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Real-life satire and light-hearted Soviet-bashing: Gary Shteyngart, Little Failure: A Memoir

  • 2014-02-06
  • From wire report

RIGA - Did you read the critics tripping over themselves to praise Gary Shteyngart’s third novel, Super Sad True Love Story (Random House, 2010)? The reviews were unanimous; the reviews heralded literary stardom! The reviews all referred to Shteyngart’s polished “satire.”
And it won’t take a degree in comparative literature to see just how potent the potential for this satire is; just look at the titles of his previous novels: Absurdistan: a Novel and The Russian Debutante’s Handbook (both fermented in the success of Super Sad True Love Story).

If your curiosity is piqued, it’s possibly because you’re one of many who might occasionally indulge in some light-hearted Soviet-era bashing; plus, you’ve just inferred from some book titles there’s a writer out there to feed your guilty pleasure - an enabler, a pusher. But not so fast!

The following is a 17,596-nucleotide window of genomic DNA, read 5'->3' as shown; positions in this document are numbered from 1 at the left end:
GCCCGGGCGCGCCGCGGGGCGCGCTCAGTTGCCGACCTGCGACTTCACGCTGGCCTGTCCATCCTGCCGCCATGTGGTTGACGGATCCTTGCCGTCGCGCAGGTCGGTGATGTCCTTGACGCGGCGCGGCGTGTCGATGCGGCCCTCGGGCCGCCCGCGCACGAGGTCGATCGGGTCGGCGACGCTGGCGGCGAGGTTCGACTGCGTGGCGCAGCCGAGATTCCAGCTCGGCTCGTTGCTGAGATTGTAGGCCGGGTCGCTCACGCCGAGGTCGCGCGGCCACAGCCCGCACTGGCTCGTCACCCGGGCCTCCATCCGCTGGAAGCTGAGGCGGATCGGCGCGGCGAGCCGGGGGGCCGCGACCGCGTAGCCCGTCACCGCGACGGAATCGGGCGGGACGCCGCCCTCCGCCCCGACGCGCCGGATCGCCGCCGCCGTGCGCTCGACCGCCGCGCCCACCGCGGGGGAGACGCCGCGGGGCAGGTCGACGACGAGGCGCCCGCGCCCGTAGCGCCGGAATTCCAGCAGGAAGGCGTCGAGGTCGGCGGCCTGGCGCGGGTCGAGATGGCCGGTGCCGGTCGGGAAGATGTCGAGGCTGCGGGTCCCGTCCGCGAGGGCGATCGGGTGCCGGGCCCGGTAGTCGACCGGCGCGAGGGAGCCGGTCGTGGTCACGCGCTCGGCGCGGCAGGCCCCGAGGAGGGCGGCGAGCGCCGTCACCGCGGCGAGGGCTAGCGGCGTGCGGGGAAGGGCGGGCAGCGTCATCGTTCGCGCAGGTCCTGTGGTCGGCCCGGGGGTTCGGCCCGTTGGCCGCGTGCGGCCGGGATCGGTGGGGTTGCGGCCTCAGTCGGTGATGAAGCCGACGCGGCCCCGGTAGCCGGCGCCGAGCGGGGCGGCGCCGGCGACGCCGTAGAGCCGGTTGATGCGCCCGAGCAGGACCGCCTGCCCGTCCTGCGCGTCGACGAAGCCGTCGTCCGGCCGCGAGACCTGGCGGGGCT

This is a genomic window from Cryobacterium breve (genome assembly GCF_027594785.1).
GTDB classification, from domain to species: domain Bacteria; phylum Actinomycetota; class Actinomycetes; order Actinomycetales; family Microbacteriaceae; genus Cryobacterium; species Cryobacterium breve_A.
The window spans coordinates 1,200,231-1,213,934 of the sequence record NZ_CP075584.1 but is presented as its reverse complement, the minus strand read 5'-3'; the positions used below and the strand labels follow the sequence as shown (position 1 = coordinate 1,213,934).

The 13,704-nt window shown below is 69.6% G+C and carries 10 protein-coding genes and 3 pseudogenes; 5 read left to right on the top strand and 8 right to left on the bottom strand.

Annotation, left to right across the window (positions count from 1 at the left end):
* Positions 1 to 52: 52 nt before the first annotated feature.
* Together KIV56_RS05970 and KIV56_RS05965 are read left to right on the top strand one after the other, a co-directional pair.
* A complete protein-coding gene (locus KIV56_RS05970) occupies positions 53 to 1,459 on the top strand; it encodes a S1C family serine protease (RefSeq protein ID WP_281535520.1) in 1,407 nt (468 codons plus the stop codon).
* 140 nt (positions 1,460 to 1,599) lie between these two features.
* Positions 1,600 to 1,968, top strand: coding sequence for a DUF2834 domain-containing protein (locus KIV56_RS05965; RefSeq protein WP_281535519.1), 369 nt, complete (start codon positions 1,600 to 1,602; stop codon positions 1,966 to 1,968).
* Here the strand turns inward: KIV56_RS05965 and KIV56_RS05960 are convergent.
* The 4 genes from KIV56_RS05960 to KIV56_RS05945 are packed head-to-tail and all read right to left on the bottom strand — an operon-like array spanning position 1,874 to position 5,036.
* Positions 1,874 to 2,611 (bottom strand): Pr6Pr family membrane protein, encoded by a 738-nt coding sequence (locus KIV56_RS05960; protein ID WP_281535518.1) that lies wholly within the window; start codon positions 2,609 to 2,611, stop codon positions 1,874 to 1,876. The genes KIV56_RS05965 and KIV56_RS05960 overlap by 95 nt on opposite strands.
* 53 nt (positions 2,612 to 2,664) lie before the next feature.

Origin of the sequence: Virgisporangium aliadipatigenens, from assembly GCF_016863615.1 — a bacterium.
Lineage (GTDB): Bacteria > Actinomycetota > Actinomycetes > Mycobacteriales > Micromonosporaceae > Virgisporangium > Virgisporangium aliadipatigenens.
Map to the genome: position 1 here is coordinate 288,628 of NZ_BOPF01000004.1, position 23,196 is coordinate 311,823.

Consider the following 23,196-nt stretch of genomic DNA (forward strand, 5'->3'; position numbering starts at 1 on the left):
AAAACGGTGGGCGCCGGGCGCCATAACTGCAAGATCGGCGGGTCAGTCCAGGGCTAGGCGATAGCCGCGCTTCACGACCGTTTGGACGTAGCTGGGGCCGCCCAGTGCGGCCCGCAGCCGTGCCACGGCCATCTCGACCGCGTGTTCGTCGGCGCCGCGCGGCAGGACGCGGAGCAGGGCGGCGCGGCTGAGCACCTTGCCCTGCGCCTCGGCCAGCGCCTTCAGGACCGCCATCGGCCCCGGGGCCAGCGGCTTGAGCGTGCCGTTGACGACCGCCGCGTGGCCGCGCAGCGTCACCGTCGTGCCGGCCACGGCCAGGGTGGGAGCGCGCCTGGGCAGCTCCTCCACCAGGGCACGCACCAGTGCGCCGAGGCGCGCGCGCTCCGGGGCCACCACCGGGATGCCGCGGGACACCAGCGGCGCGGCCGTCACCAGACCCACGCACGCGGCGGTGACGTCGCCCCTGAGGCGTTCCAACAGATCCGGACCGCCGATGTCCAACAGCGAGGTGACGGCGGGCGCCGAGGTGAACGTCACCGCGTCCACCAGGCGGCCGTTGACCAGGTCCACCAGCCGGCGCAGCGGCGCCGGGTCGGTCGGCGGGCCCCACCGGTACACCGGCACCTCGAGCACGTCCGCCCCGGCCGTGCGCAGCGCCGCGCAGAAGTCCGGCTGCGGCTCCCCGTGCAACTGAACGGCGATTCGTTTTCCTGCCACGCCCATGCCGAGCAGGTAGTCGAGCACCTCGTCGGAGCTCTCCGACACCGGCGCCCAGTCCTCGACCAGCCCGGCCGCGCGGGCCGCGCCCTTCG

Let’s take a moment to remember where comedy and satire part ways. Comedy, too often, is gift-wrapped entertainment: sheer and sedating reassurance. Satire is a darker art. Satire ridicules, exaggerates, abuses. Satire holds a mirror all the while, wielding shame to usher societal change. The latter, reviewers agree (this writer included), is where Shteyngart excels.

Born Igor, Shteyngart emigrated with his parents to the U.S. from Leningrad (he calls it ‘St. Leningrad’ or ‘Leninsburg’) when he was seven years old: long enough for the weight of a Soviet-era upbringing to have been ingrained into his psyche.
It’s this small-ish detail that differentiates Shteyngart’s prose from that of other contemporary American writers, those better known for lamenting their audiences’ dwindling attention spans, hyper-technological consumerist societies, and drone strikes.

Shteyngart’s latest, Little Failure: A Memoir, is the author’s first foray into non-fiction (his mother nicknamed Igor “Little Failure” after he graduated from a prestigious Liberal Arts college), though its tone promises much of the same heavy-weight, truth-intoning satire.

Gary Shtenyngart, Little Failure: A Memoir (Random House, 2014)